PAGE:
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The Mysteries of the Mammoth Mega fauna

  1. Mar 24, 2003 #1
    Just playing with alliterations a bit. Looks better. What I would like your opinion about is some mysteries that seem to encompass the Mammoths.

    The remains of mammoths and other mega fauna has puzzled mankind for centuries now and was fueled with new impulses when the Jarkov Mammoth was found a few years ago.

    Are mammoths (ice age survival and extinction) a real mystery or can we explain it simply? Could they have survived in a arctic tundra or was the climate different? Why do we find frozen mammoths? What has happened?

    Any thoughts?
  2. jcsd
  3. Mar 24, 2003 #2
    Like the bomber jacket, mammoths went out of style. Don't worry they'll probably come back sooner or later.

  4. Mar 25, 2003 #3
    I've always thought that mammoths were hunted to extinction by humans.

    Could you elaborate on your points? I can't really see where you are going.
  5. Mar 25, 2003 #4
    Let's concentrate on climate

    There are two 'mysteries' related to the Mammoths. Why did they become extinct? Kill, ill or chill, and climate. Since I was attempting to explain why there is no human made global warming, I would like to concentrate on climate first.

    We do have the scientific report of the Yarkov Mammoth. The formal one on the web is protected so we found another source here.

    Don't pay attention to the conclusions of the page owner. He is digressing. Concentrate on the scientific report:

    A few quotes:
    On the other hand, lets look at that Last Glacial Maximum. What is the current idea of climate specialist Jonathan Adams. He does not particulary cover the period of 25-18,000carbon years BP but about Siberia during the LGM, that includes 20,000 years BP he tells us:
    The Jarkov Mammoth was found in the North west part of Siberia hence it was 8-10 degrees colder hence, the mean maximum temperature was 3,88 – 8-10°C = about –5°C always below freezing. So how did the Jarkov mammoth live there and who smuggled that arid steppe in that area?. So appears that Siberia was a lot warmer when the Earth was suffreing from the coldest part of an ice age????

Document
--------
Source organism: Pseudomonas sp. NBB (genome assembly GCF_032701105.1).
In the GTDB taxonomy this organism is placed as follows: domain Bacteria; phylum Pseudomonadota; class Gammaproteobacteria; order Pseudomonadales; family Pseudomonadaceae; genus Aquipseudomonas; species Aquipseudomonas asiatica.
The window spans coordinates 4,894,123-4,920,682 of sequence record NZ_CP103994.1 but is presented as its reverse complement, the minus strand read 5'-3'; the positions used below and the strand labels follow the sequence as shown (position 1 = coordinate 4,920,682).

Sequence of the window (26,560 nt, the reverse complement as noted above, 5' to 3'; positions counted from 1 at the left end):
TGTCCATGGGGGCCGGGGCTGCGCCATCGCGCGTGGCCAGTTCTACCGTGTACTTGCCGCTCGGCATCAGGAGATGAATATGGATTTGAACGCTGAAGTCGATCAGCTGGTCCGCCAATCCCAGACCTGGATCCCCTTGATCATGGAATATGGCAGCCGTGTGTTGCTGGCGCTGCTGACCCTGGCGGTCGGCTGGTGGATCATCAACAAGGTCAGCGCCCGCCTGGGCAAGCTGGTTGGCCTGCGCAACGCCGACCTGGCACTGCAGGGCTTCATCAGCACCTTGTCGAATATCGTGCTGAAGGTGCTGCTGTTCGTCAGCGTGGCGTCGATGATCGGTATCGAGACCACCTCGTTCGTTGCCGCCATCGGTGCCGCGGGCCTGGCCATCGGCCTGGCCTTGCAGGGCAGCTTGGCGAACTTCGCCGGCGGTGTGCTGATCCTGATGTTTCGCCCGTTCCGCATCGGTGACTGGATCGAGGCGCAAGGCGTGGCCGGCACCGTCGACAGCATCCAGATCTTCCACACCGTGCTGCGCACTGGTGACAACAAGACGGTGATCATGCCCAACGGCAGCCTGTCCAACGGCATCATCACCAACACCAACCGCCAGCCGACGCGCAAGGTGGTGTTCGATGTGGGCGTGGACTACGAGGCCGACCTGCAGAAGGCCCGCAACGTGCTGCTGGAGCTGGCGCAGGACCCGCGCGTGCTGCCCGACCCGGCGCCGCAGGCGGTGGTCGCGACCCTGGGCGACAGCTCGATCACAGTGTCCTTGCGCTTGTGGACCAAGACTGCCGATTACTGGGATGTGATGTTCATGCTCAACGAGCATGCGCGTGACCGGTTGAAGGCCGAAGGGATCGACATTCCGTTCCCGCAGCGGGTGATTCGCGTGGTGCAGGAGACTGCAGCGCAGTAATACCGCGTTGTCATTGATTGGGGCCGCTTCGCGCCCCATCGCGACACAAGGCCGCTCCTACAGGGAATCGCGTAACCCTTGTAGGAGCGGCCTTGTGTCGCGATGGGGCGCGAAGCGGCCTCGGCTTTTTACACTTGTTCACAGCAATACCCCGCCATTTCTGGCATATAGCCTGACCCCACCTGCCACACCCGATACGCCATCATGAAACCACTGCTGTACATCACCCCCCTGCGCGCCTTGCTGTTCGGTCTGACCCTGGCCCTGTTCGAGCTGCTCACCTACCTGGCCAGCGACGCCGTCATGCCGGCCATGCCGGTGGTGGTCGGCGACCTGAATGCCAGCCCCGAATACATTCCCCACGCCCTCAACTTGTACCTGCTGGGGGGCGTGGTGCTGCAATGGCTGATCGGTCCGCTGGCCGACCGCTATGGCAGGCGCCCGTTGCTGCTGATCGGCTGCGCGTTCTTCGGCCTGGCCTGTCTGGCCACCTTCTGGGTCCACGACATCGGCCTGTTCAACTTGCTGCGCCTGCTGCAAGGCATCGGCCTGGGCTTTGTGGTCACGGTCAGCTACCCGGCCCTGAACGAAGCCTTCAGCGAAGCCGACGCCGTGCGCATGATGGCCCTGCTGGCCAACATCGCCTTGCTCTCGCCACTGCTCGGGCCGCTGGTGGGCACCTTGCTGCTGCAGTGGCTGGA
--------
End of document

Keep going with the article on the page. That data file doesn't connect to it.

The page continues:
How about global warming if we can't even get a clear picture of global cooling in the recent past.

    Gentlemen Quartenary Geology PhD's You got yourself a riddle to solve. Any of you in for a discussion?
    Last edited: Mar 25, 2003
  6. Mar 25, 2003 #5


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    In general, I hear that it's still a bit of a mystery/debate as to why so many mega-fauna species (of which mammoths were but one kind) became extinct. Climate change is definitely one big possibility. There also seems to be a good corrolation between the arrival of humans into a region and the end of such species (e.g., Australia, the Americas, etc.). Coincidence? Maybe, maybe not. I would personally suspect a combination of factors...environmental problem compounded by human predation. Given the low population levels at that time, I doubt that humans could be the sole reason for those species' extinction.
  7. Mar 26, 2003 #6
    I'll chip in when the weekends arrive, 'cause during weekdays, i'll be too pooped out from school to be able to concentrate on this mystery.
  8. Mar 26, 2003 #7
    About the extinction, Phobos. You could argue that in America the megafauna became extinct due to human population coming up (the kill) but that does not explain the extinction in Siberia, where man was supposed to be around much longer. It has been speculated that a disease may have done it (the ill) but diseases need a vector to spread rapidly enough to do such a thing world wide and there were no airplanes then. Climate change is possible, (the chill as it can be argued that it became colder in Siberia in the last 15,000 years. But America warmed up in the same time. Besides, animals tend to migrate to the best place to live.

    Also interesting is that Mammoths continue to roam on Wrangel island

    There might be a fourth reason but I´m not ready to elaborate, need more research first. Anyway again the point that I wanted to make is the climate. When America got rid of the deep freeze ice age, Siberia went from a animal steppe to a deep freeze tundra, suggesting that the total Earth temperature may not have changed so much at all between 20,000 and 10,000 years ago, when the last ice age ended.
  9. Mar 26, 2003 #8


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    Thanks for the links, Andre. I'd need to check into the details, but I suspect the human presence in Siberia was slow to build (slow to become a serious extinction threat for other species). Anyway, I'm just speaking from my general impressions. I'll take a look at those links and see if I can dig up some other info too.
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